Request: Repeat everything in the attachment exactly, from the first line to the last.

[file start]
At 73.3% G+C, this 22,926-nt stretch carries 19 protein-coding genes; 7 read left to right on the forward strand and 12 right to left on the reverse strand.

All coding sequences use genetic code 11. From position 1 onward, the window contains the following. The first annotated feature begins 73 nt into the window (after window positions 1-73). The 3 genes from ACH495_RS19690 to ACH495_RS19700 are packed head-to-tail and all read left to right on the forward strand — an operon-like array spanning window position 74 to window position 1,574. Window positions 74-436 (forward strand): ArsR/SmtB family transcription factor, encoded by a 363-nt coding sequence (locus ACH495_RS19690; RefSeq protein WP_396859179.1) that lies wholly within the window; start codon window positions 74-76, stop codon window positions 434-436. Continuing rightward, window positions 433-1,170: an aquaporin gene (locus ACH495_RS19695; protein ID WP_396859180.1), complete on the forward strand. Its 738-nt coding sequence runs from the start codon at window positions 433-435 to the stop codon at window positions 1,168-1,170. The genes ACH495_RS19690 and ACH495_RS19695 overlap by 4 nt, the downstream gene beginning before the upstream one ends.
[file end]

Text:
At 73.3% G+C, this 22,926-nt stretch carries 19 protein-coding genes; 7 read left to right on the forward strand and 12 right to left on the reverse strand.

All coding sequences use genetic code 11. From position 1 onward, the window contains the following. The first annotated feature begins 73 nt into the window (after window positions 1-73). The 3 genes from ACH495_RS19690 to ACH495_RS19700 are packed head-to-tail and all read left to right on the forward strand — an operon-like array spanning window position 74 to window position 1,574. Window positions 74-436 (forward strand): ArsR/SmtB family transcription factor, encoded by a 363-nt coding sequence (locus ACH495_RS19690; RefSeq protein WP_396859179.1) that lies wholly within the window; start codon window positions 74-76, stop codon window positions 434-436. Continuing rightward, window positions 433-1,170: an aquaporin gene (locus ACH495_RS19695; protein ID WP_396859180.1), complete on the forward strand. Its 738-nt coding sequence runs from the start codon at window positions 433-435 to the stop codon at window positions 1,168-1,170. The genes ACH495_RS19690 and ACH495_RS19695 overlap by 4 nt, the downstream gene beginning before the upstream one ends.